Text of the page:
Don’t be afraid to wear the same things twice or even more. Very few people who see you will know this, even those you are traveling with. In fact, having just a few clothes works in your favor – your travel companions will not notice at all what you’re wearing after they’ve seen the same item twice.
An exception and caveat to #8 … make sure you don’t stink! Pack deodorant and use it, especially if you are interested in making your outfits last longer between washes. No need to offend to be frugal with your packing.
Everyone says it, so I will as well. Roll. Roll. Roll. You can fit a LOT more in that way, and it’s easier to use, as well. You’ll be surprised how much your suitcase can hold when the clothes (and everything else that can) is rolled.
Packing cubes have revolutionized my packing. These amazing things (mine come from eBags) allow you to roll your clothes, pack them with like items in the cubes, and then just throw the cubes into your suitcase. I don’t like to completely unpack at our destination (no matter how long we’ll be there) so the cubes also allow me to have a storage system of sorts for using the clothing on vacation. Pretty handy. They come in all kinds of shapes and sizes. I find the big ones great for everyday wear, and the medium the best for specialty items – bathing suits and coverups, raingear and umbrellas, workout gear.
In that same vein, remember to pack things together that will be used together – ie. We have a waterproof pouch for our phones, etc. for when we swim. That gets put in the swimsuit cube. Likewise the umbrella with the rain gear. And, though I generally put socks together for both of us in their own bag, I put our workout socks with our shorts, tees and my sports bra. You get the idea. Try to think how you’ll use each item you pack.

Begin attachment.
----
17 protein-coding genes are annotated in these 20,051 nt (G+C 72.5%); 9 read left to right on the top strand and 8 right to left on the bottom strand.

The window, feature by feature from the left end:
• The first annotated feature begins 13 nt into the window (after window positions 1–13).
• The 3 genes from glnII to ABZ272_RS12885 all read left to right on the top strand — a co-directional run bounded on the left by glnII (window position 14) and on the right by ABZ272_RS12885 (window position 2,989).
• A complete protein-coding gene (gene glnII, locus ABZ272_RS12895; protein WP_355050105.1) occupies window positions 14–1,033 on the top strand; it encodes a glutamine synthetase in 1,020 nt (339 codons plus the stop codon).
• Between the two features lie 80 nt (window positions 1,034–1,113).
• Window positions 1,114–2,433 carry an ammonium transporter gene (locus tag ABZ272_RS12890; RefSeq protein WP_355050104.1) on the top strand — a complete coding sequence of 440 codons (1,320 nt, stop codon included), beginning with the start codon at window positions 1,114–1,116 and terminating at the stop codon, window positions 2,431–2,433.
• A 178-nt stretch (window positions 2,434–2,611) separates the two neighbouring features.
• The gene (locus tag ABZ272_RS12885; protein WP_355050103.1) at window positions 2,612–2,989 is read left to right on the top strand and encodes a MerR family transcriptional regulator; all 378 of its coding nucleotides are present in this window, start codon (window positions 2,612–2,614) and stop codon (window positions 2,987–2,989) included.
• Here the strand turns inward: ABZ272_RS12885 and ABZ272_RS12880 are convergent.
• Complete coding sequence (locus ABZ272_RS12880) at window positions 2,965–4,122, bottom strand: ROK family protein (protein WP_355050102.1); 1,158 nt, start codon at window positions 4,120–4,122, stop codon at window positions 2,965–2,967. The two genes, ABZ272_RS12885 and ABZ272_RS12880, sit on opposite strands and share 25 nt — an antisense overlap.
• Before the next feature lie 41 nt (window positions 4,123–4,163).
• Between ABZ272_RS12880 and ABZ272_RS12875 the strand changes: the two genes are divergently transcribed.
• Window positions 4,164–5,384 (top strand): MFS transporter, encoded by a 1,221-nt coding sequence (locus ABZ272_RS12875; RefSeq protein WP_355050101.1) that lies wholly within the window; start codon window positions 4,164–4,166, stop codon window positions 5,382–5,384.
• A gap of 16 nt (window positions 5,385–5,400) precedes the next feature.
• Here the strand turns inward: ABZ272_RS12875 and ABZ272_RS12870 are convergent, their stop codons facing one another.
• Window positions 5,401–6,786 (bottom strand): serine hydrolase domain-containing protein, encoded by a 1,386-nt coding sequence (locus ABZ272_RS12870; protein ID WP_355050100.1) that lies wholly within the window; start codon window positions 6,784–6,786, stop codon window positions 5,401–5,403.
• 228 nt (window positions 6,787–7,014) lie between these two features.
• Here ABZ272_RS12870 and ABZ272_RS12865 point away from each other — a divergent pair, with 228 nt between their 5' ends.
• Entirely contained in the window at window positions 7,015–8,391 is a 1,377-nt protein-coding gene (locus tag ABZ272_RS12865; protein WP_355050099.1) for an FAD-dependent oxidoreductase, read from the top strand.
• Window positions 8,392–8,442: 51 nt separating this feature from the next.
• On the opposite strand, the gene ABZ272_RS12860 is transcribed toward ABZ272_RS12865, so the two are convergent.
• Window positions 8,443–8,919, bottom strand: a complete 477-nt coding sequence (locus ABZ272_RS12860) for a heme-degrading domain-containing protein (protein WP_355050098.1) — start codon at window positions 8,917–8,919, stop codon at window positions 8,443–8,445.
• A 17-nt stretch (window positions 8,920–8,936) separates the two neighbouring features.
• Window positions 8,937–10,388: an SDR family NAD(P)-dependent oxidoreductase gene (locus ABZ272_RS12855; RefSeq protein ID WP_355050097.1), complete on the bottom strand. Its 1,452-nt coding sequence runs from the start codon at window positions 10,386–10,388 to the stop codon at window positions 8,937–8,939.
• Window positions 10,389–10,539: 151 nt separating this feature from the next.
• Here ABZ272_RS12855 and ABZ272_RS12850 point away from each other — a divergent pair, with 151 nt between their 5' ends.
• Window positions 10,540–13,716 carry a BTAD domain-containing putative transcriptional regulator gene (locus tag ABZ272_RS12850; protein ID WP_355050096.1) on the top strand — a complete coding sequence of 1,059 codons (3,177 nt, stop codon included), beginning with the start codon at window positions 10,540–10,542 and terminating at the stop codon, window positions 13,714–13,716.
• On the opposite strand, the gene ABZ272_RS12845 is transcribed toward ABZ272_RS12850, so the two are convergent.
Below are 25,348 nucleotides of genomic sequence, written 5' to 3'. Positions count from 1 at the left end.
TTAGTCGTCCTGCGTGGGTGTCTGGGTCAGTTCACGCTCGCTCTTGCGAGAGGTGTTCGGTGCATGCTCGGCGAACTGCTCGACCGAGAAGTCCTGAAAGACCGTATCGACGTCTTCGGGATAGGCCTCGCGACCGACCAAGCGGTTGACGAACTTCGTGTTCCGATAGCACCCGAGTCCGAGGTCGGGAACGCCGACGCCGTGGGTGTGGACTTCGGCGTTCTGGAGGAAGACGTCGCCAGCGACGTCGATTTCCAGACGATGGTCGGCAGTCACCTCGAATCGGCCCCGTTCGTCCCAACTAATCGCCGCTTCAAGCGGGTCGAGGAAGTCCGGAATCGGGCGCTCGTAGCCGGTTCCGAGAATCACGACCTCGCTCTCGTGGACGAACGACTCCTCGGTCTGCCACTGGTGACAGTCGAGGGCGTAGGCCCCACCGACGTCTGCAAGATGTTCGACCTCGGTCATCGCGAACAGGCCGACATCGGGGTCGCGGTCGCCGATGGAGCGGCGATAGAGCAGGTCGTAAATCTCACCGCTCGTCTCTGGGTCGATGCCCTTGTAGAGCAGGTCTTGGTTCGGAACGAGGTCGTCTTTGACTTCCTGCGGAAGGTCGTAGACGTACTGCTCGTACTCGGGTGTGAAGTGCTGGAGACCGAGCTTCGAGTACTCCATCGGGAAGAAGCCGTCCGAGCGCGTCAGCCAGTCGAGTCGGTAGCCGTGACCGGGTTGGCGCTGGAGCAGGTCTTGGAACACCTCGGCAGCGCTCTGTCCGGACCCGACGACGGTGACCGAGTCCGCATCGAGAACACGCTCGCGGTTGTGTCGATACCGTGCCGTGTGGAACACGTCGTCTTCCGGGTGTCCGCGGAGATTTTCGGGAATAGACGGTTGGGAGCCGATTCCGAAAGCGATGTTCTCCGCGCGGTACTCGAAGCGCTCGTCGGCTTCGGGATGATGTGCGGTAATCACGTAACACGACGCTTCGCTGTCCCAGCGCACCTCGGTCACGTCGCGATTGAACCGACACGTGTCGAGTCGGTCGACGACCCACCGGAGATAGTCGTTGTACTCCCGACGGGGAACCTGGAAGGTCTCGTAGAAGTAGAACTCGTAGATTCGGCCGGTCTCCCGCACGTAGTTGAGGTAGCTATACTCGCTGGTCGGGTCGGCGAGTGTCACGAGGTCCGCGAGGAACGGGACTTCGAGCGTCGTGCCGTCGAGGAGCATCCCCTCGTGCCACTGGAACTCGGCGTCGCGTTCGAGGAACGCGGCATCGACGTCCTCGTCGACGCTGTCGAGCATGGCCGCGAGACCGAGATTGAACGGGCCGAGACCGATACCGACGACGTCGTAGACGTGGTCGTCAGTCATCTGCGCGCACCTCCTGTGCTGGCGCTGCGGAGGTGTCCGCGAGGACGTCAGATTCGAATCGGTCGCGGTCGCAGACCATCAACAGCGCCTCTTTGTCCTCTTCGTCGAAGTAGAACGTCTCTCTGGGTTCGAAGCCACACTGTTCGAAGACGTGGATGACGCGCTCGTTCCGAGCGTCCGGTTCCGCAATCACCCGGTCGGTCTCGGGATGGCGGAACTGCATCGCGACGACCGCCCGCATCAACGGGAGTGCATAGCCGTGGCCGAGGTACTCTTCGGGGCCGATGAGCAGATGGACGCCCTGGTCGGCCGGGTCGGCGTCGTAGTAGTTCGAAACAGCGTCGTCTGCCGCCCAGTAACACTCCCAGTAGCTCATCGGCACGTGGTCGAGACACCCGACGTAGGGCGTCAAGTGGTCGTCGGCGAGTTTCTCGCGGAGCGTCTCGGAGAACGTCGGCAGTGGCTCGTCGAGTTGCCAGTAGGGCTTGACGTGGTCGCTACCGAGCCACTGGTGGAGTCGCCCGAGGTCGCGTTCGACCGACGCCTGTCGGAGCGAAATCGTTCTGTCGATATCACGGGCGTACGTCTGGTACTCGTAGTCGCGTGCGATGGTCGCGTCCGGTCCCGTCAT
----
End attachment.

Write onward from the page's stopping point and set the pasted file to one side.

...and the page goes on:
Make a list, and stick to it. Keep said list in your travel notebook. This will help in several ways. You will have it to check the next time you travel, and you can annotate it in terms of what was helpful and not. Also, if you’d happen to lose a piece of luggage, you would be able to reconstruct what was inside for compensation. Best of all, a list that you stick to helps you avoid the “But that top looks so good with …” extra items you might be tempted to pack.
Add some plastic bags of all sizes to the bottom of your luggage. I bring 2 Target bags (for laundry), and about 10 Ziploc bags of all sizes along. You will be amazed at what you will find to use these for, and how happy you will be that you have them along. The small snack bags are, for some reason, my favorite. I rarely fail to use whatever I’ve packed. The same for bag clips. They don’t weigh much or take up much space, but are very helpful to have.
At the end of your trip take a fearless evaluation of what you took. What didn’t get used? If it’s a clothing item, consider taking one less next time. If it’s an essential (like rain gear) that you were fortunate enough not to have to use, keep it in. The next time you travel, you will bless yourself. Even though the items might not be the same, you will know you took X number of shorts, tops, shoes, etc. It will save you time and angst later.
I didn’t realize I had so many packing tips in me until I started to write this blog! However, all are ideas I’ve actually used to make my luggage lighter, and ones I intend to use again.